People with five eyes have a rare genetic condition that affects their vision. The five eye problems are: strabismus, amblyopia, anisometropia, hypermetropia and diplopia.
If you found any eyes related problems or vision blur problems you can consult your doctor and can start medications. Medication for Eye Problems you can get from Theyavue.com.
Dry eye is one of the most common eye problems. It occurs when your eye doesn’t produce enough tears or the right kind of tears.
Your eye can become inflamed and painful. Chronic dry eye can make it uncomfortable to read or use a computer. Symptoms include:
- A feeling that something is in your eye
- Red eyes
- Burning or itchy eyes
- Sensitivity to light
- Blurry vision
See your eye doctor if you think you have dry eye. Your doctor can recommend medication or treatments to help your eyes produce more tears.
Your eye is like a tire: Some pressure inside it is normal and safe. But levels that are too high can damage your optic nerve. Glaucoma is the name for a group of diseases that cause this condition.
A common form is primary open angle glaucoma. Most people who have it don’t have early symptoms or pain. So it’s important to keep up with your regular eye exams.
It doesn’t happen often, but glaucoma can be caused by:
- An injury to the eye
- Blocked blood vessels
- Inflammatory disorders of the eye
Treatment includes prescription eye drops or surgery.
Diabetic retinopathy occurs as a result of prolonged high blood sugar associated with types 1 and 2 diabetes and can cause blindness if left untreated.
Too much blood sugar can alter the blood vessels in the back of the eye, preventing the retina from receiving the proper amount of nutrients it needs to maintain vision. Anyone with diabetes type 1 or type 2 is at risk of developing diabetic retinopathy.
However, the type of diabetes a person has, how often their blood glucose fluctuates, how well they control their sugars, and how long they have had diabetes all affects his/her risk.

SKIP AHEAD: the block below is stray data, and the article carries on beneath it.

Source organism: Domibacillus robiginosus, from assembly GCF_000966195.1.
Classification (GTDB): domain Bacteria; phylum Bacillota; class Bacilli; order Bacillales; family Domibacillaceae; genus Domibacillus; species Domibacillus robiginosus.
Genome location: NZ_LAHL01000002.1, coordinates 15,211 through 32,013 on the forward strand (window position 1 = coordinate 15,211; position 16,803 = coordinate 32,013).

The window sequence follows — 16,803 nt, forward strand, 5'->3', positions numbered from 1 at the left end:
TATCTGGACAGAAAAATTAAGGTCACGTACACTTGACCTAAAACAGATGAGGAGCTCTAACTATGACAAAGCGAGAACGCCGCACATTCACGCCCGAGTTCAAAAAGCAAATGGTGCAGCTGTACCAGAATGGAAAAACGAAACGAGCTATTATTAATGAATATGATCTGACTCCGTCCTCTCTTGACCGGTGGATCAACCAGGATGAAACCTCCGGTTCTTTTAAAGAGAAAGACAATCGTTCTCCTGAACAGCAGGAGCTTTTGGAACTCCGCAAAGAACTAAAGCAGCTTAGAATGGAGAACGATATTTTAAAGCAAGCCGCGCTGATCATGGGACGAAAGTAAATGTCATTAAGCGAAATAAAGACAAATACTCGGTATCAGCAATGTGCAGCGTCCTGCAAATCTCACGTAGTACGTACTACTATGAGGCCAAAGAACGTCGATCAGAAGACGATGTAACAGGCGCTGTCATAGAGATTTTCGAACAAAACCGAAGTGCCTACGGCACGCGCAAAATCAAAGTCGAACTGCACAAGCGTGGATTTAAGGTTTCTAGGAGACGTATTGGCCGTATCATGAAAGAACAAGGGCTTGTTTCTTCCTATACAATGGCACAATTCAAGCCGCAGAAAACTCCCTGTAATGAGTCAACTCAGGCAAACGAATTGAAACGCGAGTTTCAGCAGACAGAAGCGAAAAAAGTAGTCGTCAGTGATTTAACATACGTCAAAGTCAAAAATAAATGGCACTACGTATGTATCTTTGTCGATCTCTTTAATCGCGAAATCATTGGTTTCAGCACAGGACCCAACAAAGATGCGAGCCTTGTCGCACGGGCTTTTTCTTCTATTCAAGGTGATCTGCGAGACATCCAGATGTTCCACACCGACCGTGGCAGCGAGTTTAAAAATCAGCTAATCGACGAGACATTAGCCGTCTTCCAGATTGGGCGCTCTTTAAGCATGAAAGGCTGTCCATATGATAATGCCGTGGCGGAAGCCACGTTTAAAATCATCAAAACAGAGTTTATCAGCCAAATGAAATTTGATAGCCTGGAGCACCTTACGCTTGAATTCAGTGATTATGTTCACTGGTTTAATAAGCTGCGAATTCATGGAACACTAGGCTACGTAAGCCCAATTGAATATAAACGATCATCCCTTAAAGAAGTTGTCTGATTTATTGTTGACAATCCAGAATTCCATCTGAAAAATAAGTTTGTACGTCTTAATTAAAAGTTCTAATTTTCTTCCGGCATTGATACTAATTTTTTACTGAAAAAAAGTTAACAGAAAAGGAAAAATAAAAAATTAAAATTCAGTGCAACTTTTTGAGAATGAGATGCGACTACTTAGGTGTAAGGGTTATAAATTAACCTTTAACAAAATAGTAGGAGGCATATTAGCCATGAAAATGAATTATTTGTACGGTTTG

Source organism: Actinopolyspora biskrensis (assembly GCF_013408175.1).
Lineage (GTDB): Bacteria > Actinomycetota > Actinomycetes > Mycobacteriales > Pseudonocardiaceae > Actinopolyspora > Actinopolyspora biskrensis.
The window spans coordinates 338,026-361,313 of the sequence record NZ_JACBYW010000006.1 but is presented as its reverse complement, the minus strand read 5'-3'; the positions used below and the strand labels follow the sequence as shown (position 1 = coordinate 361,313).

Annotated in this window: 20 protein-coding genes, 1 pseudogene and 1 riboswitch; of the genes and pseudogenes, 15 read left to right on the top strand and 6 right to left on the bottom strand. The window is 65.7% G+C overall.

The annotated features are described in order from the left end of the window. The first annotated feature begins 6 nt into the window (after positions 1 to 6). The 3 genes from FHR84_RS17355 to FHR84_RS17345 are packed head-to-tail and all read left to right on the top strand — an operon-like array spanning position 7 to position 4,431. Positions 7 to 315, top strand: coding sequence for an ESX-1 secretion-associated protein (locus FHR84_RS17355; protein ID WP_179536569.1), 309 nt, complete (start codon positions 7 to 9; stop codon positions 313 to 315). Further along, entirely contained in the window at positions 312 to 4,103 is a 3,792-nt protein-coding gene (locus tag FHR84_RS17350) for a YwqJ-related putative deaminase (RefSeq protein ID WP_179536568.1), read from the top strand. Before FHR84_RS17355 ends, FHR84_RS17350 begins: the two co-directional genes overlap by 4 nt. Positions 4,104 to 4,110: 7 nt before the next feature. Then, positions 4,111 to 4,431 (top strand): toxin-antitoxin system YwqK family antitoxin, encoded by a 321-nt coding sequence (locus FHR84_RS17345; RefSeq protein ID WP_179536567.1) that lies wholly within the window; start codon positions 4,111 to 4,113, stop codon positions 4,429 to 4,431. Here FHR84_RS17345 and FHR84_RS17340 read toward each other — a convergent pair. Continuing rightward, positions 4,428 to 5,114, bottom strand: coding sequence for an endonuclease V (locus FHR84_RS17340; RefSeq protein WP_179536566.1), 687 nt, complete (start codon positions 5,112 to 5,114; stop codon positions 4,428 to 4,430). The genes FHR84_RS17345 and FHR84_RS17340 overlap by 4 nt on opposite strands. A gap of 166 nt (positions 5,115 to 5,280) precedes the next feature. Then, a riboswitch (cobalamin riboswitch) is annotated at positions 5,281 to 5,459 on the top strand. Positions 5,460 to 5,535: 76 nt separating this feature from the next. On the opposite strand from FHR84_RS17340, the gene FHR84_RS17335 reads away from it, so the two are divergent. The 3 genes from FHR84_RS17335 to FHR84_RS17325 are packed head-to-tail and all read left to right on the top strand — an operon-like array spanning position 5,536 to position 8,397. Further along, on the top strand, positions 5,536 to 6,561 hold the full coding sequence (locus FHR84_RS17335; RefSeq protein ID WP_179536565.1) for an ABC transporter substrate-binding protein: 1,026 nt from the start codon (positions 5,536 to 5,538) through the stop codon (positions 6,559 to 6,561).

Treatment: In most cases, laser surgery can prevent significant vision loss associated with diabetic retinopathy.
A procedure called laser photocoagulation can seal or destroy growing or leaking blood vessels in the retina.
Cataract is a clouding of the eye’s lens and is the leading cause of blindness worldwide, and the leading cause of vision loss in the United States.
Cataracts can occur at any age because of a variety of causes, and can be present at birth.
Although treatment for the removal of cataract is widely available, access barriers such as insurance coverage, treatment costs, patient choice, or lack of awareness prevent many people from receiving the proper treatment.
An estimated 20.5 million (17.2%) Americans aged 40 years and older have cataract in one or both eyes, and 6.1 million (5.1%) have had their lens removed operatively.
The total number of people who have cataracts is estimated to increase to 30.1 million by 2020.
Macular degeneration is a leading cause of vision loss among older Americans. The central part of the retina, called the macula, wears away with age.
It can cause blind spots in your central vision. It may become hard to read, drive, watch TV, and recognize faces.
Most people do not have any signs in early stages. As the disease progresses, you may notice changes in your vision, including:
- Straight lines seem bent
- Dark, blurry areas in the center of your vision
- Difficulty recognizing faces
- Difficulty seeing fine details
Annual eye exams with an ophthalmologist can help detect and treat macular degeneration.